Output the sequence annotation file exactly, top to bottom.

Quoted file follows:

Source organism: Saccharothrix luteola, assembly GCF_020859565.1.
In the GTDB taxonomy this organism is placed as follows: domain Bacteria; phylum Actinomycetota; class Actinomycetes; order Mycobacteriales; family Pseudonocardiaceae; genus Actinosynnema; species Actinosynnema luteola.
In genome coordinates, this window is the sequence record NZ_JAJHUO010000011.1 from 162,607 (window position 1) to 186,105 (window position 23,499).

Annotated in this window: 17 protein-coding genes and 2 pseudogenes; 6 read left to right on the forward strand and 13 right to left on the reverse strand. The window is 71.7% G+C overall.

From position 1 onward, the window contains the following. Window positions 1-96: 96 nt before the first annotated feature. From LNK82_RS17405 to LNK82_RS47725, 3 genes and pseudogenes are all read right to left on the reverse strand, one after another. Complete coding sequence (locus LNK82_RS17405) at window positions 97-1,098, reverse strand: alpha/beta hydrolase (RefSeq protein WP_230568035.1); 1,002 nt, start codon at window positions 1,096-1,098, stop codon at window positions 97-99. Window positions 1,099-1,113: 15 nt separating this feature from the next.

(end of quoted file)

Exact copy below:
Source organism: Saccharothrix luteola, assembly GCF_020859565.1.
In the GTDB taxonomy this organism is placed as follows: domain Bacteria; phylum Actinomycetota; class Actinomycetes; order Mycobacteriales; family Pseudonocardiaceae; genus Actinosynnema; species Actinosynnema luteola.
In genome coordinates, this window is the sequence record NZ_JAJHUO010000011.1 from 162,607 (window position 1) to 186,105 (window position 23,499).

Annotated in this window: 17 protein-coding genes and 2 pseudogenes; 6 read left to right on the forward strand and 13 right to left on the reverse strand. The window is 71.7% G+C overall.

From position 1 onward, the window contains the following. Window positions 1-96: 96 nt before the first annotated feature. From LNK82_RS17405 to LNK82_RS47725, 3 genes and pseudogenes are all read right to left on the reverse strand, one after another. Complete coding sequence (locus LNK82_RS17405) at window positions 97-1,098, reverse strand: alpha/beta hydrolase (RefSeq protein WP_230568035.1); 1,002 nt, start codon at window positions 1,096-1,098, stop codon at window positions 97-99. Window positions 1,099-1,113: 15 nt separating this feature from the next.